Editorial Feature

Increasing Wear Resistance with Laser Heat Treatments

Laser surface engineering methods apply precise laser energy to metal surfaces to increase hardness and wear resistance. A recent study published in Metals found that combining laser surface engineering techniques with nitriding created superior wear resistance for AISI P21 steel used for plastic molds.

Image Credit: Andrey Armyagov/Shutterstock.com

Hardened P21 Steel for Plastic Molds

AISI P21 steel has good mechanical properties with excellent machinability and is, therefore, a commonly used material for plastic injection molds. Plastic injection molds are required to be used millions of times over in mass production for plastic items.

This extremely high wear requirement means that molds are often damaged by wear, corrosion, and fatigue during the plastic injection molding process. Damaged molds must be replaced to ensure satisfactory quality in the production process, incurring increased production costs for manufacturers.

Surface treatments prevent molds from becoming damaged, improving their lifespan and providing a long-term return on the treatment investment.

Despite this, there has been scant research on the surface treatments and their influence on P21’s microstructure, mechanical properties, or functional properties. The study, led by researchers at Inha University, Korea, and the Korea Institute of Machinery and Materials provides new evidence for surface treatments on P21.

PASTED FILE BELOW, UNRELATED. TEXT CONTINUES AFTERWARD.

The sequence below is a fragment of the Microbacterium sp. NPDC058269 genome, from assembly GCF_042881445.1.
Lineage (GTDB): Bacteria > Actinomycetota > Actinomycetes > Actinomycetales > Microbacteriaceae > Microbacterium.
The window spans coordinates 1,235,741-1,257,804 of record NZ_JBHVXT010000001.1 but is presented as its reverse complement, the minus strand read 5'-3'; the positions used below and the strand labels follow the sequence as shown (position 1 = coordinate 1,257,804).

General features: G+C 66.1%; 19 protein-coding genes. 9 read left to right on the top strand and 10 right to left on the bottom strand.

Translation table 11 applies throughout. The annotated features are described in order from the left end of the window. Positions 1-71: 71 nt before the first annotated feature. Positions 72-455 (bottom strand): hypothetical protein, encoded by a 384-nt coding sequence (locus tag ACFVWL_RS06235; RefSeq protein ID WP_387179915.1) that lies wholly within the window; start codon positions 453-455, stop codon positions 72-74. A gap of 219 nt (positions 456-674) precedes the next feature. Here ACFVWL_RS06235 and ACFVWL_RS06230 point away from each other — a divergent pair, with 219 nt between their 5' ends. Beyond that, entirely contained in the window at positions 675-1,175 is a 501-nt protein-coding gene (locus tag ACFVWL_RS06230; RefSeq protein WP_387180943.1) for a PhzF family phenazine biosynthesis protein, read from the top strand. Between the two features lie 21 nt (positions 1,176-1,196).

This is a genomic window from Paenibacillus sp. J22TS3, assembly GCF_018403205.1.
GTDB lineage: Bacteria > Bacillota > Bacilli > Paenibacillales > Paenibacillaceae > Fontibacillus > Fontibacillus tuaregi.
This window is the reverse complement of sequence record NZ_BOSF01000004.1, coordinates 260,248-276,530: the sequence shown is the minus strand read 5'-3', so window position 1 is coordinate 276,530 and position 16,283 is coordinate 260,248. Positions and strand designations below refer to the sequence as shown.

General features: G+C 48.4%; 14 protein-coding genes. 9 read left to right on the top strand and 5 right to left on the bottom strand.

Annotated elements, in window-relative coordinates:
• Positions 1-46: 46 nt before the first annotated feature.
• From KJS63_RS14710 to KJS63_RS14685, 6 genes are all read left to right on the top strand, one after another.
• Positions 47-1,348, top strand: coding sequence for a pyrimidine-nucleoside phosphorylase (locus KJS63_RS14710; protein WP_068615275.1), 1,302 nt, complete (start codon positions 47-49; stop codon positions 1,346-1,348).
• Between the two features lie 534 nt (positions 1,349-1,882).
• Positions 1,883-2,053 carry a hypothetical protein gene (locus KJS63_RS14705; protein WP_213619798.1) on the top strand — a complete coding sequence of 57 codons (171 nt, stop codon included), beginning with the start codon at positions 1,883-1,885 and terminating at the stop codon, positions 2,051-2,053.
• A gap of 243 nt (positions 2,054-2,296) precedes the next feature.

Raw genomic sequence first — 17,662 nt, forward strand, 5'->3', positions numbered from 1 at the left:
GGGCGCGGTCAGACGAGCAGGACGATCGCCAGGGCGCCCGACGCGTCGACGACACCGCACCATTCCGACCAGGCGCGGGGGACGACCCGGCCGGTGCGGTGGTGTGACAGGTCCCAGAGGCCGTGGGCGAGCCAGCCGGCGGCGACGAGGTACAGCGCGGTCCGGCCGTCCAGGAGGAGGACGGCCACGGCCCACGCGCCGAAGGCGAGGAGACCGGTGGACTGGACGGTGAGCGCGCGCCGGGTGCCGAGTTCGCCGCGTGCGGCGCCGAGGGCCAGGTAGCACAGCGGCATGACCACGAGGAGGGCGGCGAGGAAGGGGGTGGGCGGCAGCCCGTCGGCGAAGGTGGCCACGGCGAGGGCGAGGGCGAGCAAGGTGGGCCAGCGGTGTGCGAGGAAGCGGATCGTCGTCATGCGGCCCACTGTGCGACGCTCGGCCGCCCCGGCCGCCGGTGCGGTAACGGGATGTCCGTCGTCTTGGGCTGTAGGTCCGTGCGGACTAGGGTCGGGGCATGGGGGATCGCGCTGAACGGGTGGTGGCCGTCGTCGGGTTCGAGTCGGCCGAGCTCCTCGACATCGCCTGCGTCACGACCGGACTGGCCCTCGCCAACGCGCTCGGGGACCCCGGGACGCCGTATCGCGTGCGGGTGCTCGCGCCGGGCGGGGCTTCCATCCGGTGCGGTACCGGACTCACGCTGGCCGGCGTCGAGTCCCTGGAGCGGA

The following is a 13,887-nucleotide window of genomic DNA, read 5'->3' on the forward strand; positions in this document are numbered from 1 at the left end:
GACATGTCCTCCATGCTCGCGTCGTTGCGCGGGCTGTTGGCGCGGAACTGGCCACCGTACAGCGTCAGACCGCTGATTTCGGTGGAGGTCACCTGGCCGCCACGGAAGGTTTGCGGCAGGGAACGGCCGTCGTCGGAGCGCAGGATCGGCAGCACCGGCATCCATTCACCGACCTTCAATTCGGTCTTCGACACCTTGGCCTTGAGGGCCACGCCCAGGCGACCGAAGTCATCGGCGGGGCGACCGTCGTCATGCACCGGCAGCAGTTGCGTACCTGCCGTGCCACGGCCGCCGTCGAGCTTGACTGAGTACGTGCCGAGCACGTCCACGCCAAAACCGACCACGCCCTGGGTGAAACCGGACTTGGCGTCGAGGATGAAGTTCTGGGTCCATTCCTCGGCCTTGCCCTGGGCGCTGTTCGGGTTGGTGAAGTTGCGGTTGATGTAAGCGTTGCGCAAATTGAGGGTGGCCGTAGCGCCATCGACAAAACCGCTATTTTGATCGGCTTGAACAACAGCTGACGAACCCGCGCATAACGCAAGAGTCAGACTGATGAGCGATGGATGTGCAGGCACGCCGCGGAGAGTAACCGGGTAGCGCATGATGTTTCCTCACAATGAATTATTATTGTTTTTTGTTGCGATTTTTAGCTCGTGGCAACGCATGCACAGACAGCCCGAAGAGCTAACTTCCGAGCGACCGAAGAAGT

Laser Heat Treatment

Lasers have been widely used in surface treatment applications due to their high precision, high speed, and selectivity. Lasers are a highly versatile tool with novel properties, leading to increasing adoption in industrial metal treatment operations.

During laser treatment, materials can cool very quickly compared to other surface engineering techniques. This means that laser treatments can be applied to a range of materials, even glass.

Laser hardening methods are commonly used for steel and cast iron materials. Controlled, localized heating preserves the metallurgical properties of the base material while creating a hardened surface to increase wear resistance.

Laser surface engineering typically creates a hardened layer up to around 0.2 to 2.0 mm into the material, while the shape of the hardened area can be controlled with beam shaping optics.

Products used for laser heat treatment can also be used for heat-assisted roll-forming, heat-assisted stamping of ultra-high-strength steels, thermal-assisted bending processing of high-strength steels, and other surface structuring applications as well.

Laser Nitriding

Nitriding is a heat treatment technique that works by diffusing nitrogen into the metal’s subsurface to obtain a hardened surface. Nitriding is typically carried out with a plasma arc and is widely applied in manufacturing. Gears, die-cast tools, camshafts, crankshafts, molds, and other metal parts that need to have extremely high wear resistance all benefit from plasma nitriding.

Laser nitriding was first proposed in the early 1980s and has been a focus of research since then. Laser nitriding has the potential to be a much more precise process than plasma nitriding and therefore may be suitable for more selective surface engineering applications.

Further Reading: The Significance of Laser Surface Functionalization

Usually, the part to be treated is placed in a nitrogen chamber for laser nitriding to take place. A high-intensity laser is employed, for example, an excimer-, CO2-, or Nd-doped yttrium aluminum garnet. The laser beam is directed to the target area, where it produces nitrogen plasma and melts a small volume of the surface. Then, precursor nitrogen diffuses into the melted area of the surface.